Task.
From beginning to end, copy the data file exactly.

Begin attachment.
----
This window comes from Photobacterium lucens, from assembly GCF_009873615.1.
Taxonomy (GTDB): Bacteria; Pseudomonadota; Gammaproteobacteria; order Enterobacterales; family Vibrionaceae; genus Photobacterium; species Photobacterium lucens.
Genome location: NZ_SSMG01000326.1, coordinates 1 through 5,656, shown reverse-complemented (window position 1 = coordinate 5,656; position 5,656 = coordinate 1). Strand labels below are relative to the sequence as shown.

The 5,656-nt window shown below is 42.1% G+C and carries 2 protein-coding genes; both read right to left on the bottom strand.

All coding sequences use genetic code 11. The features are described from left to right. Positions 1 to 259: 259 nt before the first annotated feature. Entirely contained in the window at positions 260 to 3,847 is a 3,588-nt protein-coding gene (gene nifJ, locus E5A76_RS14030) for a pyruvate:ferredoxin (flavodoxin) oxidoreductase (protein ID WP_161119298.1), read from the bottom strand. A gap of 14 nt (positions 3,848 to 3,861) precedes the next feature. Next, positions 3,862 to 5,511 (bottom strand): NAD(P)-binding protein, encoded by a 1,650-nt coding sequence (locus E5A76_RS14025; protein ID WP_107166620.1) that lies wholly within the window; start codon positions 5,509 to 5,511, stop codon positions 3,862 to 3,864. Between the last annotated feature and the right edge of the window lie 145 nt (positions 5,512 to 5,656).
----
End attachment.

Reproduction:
This window comes from Photobacterium lucens, from assembly GCF_009873615.1.
Taxonomy (GTDB): Bacteria; Pseudomonadota; Gammaproteobacteria; order Enterobacterales; family Vibrionaceae; genus Photobacterium; species Photobacterium lucens.
Genome location: NZ_SSMG01000326.1, coordinates 1 through 5,656, shown reverse-complemented (window position 1 = coordinate 5,656; position 5,656 = coordinate 1). Strand labels below are relative to the sequence as shown.

The 5,656-nt window shown below is 42.1% G+C and carries 2 protein-coding genes; both read right to left on the bottom strand.

All coding sequences use genetic code 11. The features are described from left to right. Positions 1 to 259: 259 nt before the first annotated feature. Entirely contained in the window at positions 260 to 3,847 is a 3,588-nt protein-coding gene (gene nifJ, locus E5A76_RS14030) for a pyruvate:ferredoxin (flavodoxin) oxidoreductase (protein ID WP_161119298.1), read from the bottom strand. A gap of 14 nt (positions 3,848 to 3,861) precedes the next feature. Next, positions 3,862 to 5,511 (bottom strand): NAD(P)-binding protein, encoded by a 1,650-nt coding sequence (locus E5A76_RS14025; protein ID WP_107166620.1) that lies wholly within the window; start codon positions 5,509 to 5,511, stop codon positions 3,862 to 3,864. Between the last annotated feature and the right edge of the window lie 145 nt (positions 5,512 to 5,656).